What happens after those questions are answered is even more critical. Now you've got to stick to it. Put a stake in the ground. Make the answers to those questions public to your employees. Put the answers in front of your leadership team at your weekly staff meeting, talk about them repeatedly with your employees, sing the answers in the shower, whatever it takes for it to sink in with you and your organization. Then eventually, throughout the organization, in every meeting or even casual discussion, employees and leaders should be able to ask, "Is this decision/project/initiative in line with who we are and the direction we are heading?" If you answer 'no' on anything, kill it immediately or decide what needs to happen in order to turn that answer to a 'yes.'

Look Back
At this point, you will likely still have skeptics. You should fire those people. I'm kidding. But, there will be members of the leadership team or others within the organization who firmly believe you still must continue down every path in order to give yourselves the greatest chance of success. Folks that say "but, our customers demanded we make a 17th variety of dog food" or "of course it made sense for us to open that office in Baghdad."

But, truly healthy organizations are really honest with themselves, even about the mistakes they've made in the past. Even the smartest, most successful leadership teams can look back and find a handful of bad ideas they've had, or bad decisions they've made. Done individually or in factions, this can come across as second-guessing and a lack of buy-in or commitment amongst team members. But, if done as a team, you should be comfortable, even compelled, to correct smaller mistakes before they become big mistakes.

So, try this at your next staff meeting with your entire team: take a look back over the past year and have everyone point out a project that you should not have taken on, an initiative that you should not have launched, a decision you added that you should have subtracted. By taking a look back, leadership teams are forced to have a more critical eye towards the decisions they've made, allowing them to make better decisions in the future. With the clarity you've created by answering the Six Critical Questions, it is easy to determine if those past decisions are measuring up.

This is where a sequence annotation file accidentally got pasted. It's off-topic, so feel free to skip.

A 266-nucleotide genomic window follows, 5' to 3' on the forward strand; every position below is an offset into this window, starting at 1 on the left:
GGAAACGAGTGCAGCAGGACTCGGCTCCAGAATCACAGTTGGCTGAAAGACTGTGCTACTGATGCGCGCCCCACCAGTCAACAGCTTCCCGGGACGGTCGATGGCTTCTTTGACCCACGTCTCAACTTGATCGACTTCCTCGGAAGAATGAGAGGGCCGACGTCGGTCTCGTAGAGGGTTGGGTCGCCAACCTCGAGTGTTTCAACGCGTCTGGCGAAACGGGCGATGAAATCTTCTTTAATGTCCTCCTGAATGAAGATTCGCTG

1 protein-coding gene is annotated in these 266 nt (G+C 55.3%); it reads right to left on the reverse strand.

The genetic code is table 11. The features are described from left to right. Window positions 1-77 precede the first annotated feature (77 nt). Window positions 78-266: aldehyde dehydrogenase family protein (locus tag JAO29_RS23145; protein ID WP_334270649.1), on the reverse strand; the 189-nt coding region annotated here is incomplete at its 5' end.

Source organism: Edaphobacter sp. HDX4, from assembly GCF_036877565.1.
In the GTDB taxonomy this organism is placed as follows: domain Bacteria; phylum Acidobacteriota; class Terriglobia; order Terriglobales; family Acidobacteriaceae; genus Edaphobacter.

Look Forward
Now comes the hard part. Look forward as a leadership team and ask yourselves, "What should we get rid of? What should we stop doing in order to ensure we succeed at the things we really need to do?" I encourage my clients to get into the habit, the discipline of saying 'no' to something. Great organizations are able to do this, and do it well. Intel famously made an enormous decision back in the mid-80s to get out of the memory chip business -- the majority of its revenue at the time -- and double-down on microprocessors. How do you think that worked out? Under Jack Welch, GE was forced into the discipline of 'saying no' to any business in which they could not be a market leader. It's so easy to say 'yes,' particularly in an organizational culture where everything seems important. But, healthy organizations know the power of no, and are constantly evaluating their decision-making against the clarity that they've established.

What's most important is how well you're able to stick with it. Great organizations are able to avoid overload over time by maintaining the discipline to have these honest conversations amongst the leadership team. Not just when you see someone sleeping underneath his or her cube, or when the office is packed on a Sunday afternoon. But rather, having those conversations consistently, over time. Great decisions depend on it.